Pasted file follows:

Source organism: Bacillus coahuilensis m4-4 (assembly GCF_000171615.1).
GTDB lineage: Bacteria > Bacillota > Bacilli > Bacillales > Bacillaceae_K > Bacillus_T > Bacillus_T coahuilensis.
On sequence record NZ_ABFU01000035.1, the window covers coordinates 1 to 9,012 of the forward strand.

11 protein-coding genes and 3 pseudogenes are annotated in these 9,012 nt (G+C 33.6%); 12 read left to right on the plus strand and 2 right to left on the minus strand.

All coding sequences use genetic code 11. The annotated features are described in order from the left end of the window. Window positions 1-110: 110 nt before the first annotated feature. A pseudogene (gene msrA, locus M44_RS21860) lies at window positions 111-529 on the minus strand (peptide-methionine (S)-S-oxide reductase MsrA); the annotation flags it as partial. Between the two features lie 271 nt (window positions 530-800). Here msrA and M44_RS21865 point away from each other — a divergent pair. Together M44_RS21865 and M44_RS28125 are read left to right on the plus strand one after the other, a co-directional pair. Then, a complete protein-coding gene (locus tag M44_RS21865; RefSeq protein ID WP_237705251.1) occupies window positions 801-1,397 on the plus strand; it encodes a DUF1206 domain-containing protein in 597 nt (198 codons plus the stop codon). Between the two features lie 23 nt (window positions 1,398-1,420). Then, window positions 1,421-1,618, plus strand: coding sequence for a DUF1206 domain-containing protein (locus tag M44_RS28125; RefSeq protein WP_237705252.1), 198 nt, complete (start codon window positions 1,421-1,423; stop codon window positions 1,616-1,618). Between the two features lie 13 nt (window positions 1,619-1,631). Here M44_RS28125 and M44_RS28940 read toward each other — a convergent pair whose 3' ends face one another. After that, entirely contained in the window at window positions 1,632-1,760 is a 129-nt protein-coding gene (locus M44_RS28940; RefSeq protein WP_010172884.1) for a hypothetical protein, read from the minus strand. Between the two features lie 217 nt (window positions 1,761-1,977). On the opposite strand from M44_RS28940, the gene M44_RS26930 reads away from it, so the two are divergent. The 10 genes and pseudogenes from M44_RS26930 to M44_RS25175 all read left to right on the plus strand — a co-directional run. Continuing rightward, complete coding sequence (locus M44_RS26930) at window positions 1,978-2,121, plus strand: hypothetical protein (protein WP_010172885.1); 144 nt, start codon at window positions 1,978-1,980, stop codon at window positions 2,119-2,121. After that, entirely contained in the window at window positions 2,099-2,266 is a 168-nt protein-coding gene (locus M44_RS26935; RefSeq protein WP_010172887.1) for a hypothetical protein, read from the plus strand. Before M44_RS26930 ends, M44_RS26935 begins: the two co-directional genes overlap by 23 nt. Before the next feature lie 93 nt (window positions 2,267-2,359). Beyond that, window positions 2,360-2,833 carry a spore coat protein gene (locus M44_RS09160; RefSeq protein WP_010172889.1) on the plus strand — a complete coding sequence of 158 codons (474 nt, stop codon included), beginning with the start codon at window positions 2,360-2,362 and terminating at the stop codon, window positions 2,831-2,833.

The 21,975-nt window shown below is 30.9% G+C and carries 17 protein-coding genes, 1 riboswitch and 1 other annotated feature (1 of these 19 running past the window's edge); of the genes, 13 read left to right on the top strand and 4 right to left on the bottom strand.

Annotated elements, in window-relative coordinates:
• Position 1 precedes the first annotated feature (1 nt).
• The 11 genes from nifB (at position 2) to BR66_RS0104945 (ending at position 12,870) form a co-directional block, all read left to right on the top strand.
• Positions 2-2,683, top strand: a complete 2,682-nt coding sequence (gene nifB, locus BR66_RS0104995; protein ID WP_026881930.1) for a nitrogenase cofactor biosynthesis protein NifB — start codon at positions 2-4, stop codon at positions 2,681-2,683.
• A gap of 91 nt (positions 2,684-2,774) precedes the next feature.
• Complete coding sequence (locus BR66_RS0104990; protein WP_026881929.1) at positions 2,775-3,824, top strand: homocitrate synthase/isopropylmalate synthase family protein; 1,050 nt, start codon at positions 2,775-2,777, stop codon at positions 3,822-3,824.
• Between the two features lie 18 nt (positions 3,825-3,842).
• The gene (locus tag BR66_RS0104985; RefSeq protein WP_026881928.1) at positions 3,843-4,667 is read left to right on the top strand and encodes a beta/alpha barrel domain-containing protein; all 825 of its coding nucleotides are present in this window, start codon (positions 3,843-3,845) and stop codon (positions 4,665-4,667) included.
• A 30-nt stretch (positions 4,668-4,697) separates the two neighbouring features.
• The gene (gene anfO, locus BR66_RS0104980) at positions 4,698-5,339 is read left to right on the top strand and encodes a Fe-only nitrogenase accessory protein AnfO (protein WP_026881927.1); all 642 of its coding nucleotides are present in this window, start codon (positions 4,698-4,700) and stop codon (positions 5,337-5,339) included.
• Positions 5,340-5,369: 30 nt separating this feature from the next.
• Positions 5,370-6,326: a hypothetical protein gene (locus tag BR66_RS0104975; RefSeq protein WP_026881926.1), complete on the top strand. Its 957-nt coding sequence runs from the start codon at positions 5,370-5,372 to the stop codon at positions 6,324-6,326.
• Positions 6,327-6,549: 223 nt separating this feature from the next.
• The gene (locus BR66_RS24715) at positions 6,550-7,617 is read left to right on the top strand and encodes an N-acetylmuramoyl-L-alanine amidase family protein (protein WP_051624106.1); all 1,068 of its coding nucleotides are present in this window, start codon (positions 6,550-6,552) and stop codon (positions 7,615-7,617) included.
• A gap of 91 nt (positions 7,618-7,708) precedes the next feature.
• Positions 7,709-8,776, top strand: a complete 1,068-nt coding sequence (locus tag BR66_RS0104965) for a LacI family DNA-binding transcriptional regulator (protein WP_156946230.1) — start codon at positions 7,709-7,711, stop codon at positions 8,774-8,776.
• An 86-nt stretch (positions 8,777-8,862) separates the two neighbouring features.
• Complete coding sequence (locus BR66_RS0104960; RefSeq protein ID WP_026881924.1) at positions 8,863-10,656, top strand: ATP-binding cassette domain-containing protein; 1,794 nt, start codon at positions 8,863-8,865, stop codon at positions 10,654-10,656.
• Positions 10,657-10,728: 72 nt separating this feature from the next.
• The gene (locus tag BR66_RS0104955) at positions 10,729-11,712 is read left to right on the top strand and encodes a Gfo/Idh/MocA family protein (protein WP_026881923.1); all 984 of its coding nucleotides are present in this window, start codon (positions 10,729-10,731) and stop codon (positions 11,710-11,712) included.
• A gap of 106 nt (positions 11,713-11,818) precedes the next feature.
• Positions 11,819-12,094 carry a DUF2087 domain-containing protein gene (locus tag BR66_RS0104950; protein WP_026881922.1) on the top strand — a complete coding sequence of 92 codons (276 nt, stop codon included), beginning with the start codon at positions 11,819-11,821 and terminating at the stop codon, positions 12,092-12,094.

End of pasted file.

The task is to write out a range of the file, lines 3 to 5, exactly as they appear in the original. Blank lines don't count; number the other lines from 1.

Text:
On sequence record NZ_ABFU01000035.1, the window covers coordinates 1 to 9,012 of the forward strand.

11 protein-coding genes and 3 pseudogenes are annotated in these 9,012 nt (G+C 33.6%); 12 read left to right on the plus strand and 2 right to left on the minus strand.

All coding sequences use genetic code 11. The annotated features are described in order from the left end of the window. Window positions 1-110: 110 nt before the first annotated feature. A pseudogene (gene msrA, locus M44_RS21860) lies at window positions 111-529 on the minus strand (peptide-methionine (S)-S-oxide reductase MsrA); the annotation flags it as partial. Between the two features lie 271 nt (window positions 530-800). Here msrA and M44_RS21865 point away from each other — a divergent pair. Together M44_RS21865 and M44_RS28125 are read left to right on the plus strand one after the other, a co-directional pair. Then, a complete protein-coding gene (locus tag M44_RS21865; RefSeq protein ID WP_237705251.1) occupies window positions 801-1,397 on the plus strand; it encodes a DUF1206 domain-containing protein in 597 nt (198 codons plus the stop codon). Between the two features lie 23 nt (window positions 1,398-1,420). Then, window positions 1,421-1,618, plus strand: coding sequence for a DUF1206 domain-containing protein (locus tag M44_RS28125; RefSeq protein WP_237705252.1), 198 nt, complete (start codon window positions 1,421-1,423; stop codon window positions 1,616-1,618). Between the two features lie 13 nt (window positions 1,619-1,631). Here M44_RS28125 and M44_RS28940 read toward each other — a convergent pair whose 3' ends face one another. After that, entirely contained in the window at window positions 1,632-1,760 is a 129-nt protein-coding gene (locus M44_RS28940; RefSeq protein WP_010172884.1) for a hypothetical protein, read from the minus strand. Between the two features lie 217 nt (window positions 1,761-1,977). On the opposite strand from M44_RS28940, the gene M44_RS26930 reads away from it, so the two are divergent. The 10 genes and pseudogenes from M44_RS26930 to M44_RS25175 all read left to right on the plus strand — a co-directional run. Continuing rightward, complete coding sequence (locus M44_RS26930) at window positions 1,978-2,121, plus strand: hypothetical protein (protein WP_010172885.1); 144 nt, start codon at window positions 1,978-1,980, stop codon at window positions 2,119-2,121. After that, entirely contained in the window at window positions 2,099-2,266 is a 168-nt protein-coding gene (locus M44_RS26935; RefSeq protein WP_010172887.1) for a hypothetical protein, read from the plus strand. Before M44_RS26930 ends, M44_RS26935 begins: the two co-directional genes overlap by 23 nt. Before the next feature lie 93 nt (window positions 2,267-2,359). Beyond that, window positions 2,360-2,833 carry a spore coat protein gene (locus M44_RS09160; RefSeq protein WP_010172889.1) on the plus strand — a complete coding sequence of 158 codons (474 nt, stop codon included), beginning with the start codon at window positions 2,360-2,362 and terminating at the stop codon, window positions 2,831-2,833.